Why do humans have better equilibrium when steadily staring at an inert object/surface?


Why do humans have better equilibrium when steadily staring at an inert object/surface?

In: Biology

Balance is primarily controlled by the the inner ear however, vision is also used heavily to confirm what the ear is detecting. Closing your eyes for example, takes this confirmation away and makes it harder to maintain balance. If you are focusing on a moving object, your confusing your brain, your ear is saying “We’re not moving” while your eyes say “We’re moving”.

It’s similar to why some people get motion sickness, a disconnection between what the ear detects and what the eyes see make the brain think it was possibly poisoned. In the case of balance, the brain has difficulty figuring out which one to listen to (the ears or the eyes), which makes it hard to maintain proper balance. Focusing on a stationary object/surface helps keep your ears and eyes in agreement and makes balancing easier.

Genetics may play a role in an individuals ability to keep their balance in the absence of a fixed point of reference.

Take any person and have them walk across a gap, over a thin beam that is 6 inches off the ground, and most people will have little trouble with balance while doing so.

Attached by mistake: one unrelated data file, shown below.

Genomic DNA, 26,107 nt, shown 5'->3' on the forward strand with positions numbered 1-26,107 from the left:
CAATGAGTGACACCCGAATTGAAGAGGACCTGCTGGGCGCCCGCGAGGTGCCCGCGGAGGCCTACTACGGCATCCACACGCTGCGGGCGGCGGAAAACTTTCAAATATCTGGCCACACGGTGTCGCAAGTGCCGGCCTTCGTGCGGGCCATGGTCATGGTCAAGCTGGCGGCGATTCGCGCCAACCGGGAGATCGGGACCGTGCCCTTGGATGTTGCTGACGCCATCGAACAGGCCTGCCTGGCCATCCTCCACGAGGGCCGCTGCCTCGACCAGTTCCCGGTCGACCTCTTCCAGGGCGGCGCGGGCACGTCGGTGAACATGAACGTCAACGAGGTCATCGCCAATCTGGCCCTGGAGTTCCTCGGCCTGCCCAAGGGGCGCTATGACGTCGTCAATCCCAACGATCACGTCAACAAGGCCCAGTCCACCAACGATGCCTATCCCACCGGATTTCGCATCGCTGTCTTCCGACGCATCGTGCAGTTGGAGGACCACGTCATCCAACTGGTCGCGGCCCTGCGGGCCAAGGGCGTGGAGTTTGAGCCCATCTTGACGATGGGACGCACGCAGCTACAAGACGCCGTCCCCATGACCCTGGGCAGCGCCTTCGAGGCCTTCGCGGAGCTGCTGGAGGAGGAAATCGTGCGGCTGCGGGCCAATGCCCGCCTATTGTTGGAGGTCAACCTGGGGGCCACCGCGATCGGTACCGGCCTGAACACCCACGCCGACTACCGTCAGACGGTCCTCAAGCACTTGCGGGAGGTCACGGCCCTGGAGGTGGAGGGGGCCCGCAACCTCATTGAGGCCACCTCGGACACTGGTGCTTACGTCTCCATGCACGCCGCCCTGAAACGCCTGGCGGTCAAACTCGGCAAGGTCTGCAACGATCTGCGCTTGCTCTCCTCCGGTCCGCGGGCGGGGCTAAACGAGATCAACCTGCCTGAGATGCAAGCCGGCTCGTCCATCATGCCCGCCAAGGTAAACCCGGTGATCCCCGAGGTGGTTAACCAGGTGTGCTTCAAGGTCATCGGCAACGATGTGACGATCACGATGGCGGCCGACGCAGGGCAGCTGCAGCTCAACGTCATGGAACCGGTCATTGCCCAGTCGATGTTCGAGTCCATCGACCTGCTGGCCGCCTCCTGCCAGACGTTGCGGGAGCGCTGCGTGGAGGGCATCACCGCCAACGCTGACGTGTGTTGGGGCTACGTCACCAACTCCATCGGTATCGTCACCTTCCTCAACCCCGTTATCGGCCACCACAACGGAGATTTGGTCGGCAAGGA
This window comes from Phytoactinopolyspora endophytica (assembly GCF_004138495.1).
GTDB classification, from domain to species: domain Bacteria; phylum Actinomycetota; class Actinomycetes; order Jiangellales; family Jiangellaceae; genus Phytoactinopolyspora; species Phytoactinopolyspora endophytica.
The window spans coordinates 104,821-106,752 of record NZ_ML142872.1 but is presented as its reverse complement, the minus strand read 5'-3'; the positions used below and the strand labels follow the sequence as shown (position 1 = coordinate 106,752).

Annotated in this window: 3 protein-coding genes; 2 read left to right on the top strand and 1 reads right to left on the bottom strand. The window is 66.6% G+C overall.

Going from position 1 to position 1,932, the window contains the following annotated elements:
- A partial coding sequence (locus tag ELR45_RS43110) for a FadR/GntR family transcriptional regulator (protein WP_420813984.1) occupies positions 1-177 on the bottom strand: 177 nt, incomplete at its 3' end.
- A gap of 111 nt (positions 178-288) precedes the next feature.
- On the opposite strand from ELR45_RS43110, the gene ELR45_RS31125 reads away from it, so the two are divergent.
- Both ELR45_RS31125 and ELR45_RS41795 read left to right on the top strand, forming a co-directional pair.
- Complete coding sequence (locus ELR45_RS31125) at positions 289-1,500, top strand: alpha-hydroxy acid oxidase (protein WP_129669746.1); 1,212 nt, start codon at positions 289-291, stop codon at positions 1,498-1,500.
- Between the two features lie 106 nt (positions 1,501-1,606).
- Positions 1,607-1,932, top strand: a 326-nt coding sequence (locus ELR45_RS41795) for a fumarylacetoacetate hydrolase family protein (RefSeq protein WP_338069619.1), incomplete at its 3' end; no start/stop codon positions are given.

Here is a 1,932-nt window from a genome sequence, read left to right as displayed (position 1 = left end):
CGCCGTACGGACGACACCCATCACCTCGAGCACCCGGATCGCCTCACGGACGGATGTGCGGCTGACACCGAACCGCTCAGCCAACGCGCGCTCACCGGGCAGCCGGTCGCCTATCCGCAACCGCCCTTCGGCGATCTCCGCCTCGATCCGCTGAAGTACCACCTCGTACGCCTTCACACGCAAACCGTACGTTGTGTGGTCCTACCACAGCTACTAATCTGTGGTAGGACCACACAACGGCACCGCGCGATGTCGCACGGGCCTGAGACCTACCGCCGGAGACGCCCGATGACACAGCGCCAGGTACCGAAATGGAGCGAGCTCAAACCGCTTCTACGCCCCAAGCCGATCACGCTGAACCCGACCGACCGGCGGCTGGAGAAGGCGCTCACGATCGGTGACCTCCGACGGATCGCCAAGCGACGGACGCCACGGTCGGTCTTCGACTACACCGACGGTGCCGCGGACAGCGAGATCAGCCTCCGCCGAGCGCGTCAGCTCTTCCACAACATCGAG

If you were to raise that beam up 100 feet off the ground, you would find that some people perform the same as they did on the ground and have no trouble keeping their balance, but other people would inexplicably start getting dizzy and losing their balance, even though at ground level they had no trouble walking on the beam.

It has to do with the balance systems in the brain taking input from your inner ear and merging/meshing them with cues from your eyes vision of the things around you. When you raise people off the ground, you remove the fixed points of reference that the brain needs in order to give context to the balance signals from the inner ear. When they are close to the ground, they can easily see the ground itself, and the horizon is closer. But the higher up you go, the farther out the horizon is, and you no longer have the ground as an easy and close reference. So the brain must rely more on the signals from the inner ear than on the visual system.

Some people are less affected by the loss of vision than others, and some people are highly dependent upon visual references. It has to do with your genetics.